Dunnes Stores continues c-store expansion within Dublin area

The Revenue Commissioners claim that Dunnes Stores owes €36.4 million for unpaid plastic bag levies

Dunnes Stores is believed to have paid around €9 million for the Magic Carpet pub site, where its new c-store is based, nearby its flagship Cornelscourt store



30 November 2021

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Within the Dublin area, Dunnes Stores is continuing to roll out smaller suburban stores.

In South Dublin, the retailer recently opened a new convenience store just a couple of hundred metres away from its flagship Cornelscourt outlet.

The new store which opened at the site of the former Magic Carpet pub in Cornelscourt, is not far from  Newtownpark Avenue, where a similar store is based. Back in 2018, Dunnes Stores opened a similar smaller shop there in the former Playwright pub.

It is believed Dunnes Stores paid approximately €9 million for the Magic Carpet site, which had been on the market for €12 million, sitting on 2.7 acres.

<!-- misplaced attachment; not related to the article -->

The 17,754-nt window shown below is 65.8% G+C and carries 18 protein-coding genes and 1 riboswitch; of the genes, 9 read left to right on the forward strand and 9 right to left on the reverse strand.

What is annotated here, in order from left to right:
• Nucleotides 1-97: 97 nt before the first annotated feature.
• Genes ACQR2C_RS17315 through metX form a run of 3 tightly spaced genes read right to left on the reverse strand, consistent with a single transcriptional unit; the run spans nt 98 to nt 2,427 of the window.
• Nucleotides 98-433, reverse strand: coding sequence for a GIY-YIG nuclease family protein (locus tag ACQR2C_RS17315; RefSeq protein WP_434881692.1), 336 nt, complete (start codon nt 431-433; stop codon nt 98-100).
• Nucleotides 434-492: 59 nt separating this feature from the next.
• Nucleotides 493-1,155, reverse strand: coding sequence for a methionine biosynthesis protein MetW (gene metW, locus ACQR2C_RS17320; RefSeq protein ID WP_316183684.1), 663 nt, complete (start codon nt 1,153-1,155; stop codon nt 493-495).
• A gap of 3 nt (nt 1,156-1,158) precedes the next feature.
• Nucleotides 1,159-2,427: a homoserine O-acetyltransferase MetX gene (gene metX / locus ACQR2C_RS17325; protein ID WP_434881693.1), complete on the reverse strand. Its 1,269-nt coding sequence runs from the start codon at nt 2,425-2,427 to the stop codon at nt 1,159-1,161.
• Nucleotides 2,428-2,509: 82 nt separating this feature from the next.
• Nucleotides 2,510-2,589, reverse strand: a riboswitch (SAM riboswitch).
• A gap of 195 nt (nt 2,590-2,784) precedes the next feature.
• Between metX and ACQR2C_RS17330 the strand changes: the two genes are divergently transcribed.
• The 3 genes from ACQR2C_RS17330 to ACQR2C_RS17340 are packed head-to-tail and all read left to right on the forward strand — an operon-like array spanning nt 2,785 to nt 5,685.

Under the local development plan, the site is zoned part-residential and part-neighbourhood centre so has potential for further development, but for now however, The Irish Times reports, Dunnes seems happy to run the outlet as a convenience-type shop.

The newspaper reports that market sources have suggested this could be a blocking strategy against the arrival of a competing supermarket so near to its flagship Cornelscourt store.

The grocer has also applied for planning permission to redevelop and expand ‘The Outer Spaces’ in Monkstown in South Dublin. This is the Diarmuid Gavin-led gardening shop and cafe which Dunnes opened earlier this year.

The aim would be to open a shop with circa 400sq m of retail floor space at ground level, including an off-licence and cafe with outdoor seating. An outdoor terraced seating area on the first floor is also envisaged.

Based at 14a/15a Monkstown Crescent, the property is adjacent to Avoca, and was placed on the market by Colliers last year for €1.5 million.

However, the proposal has already received objections from local residents, with some fearing over-development and others concerned about the potential noise increase and impact on parking.

One concerned resident said: “The development would cause significant damage and loss of value to local residential properties.” Other residents noted that the village did not need another off-licence.




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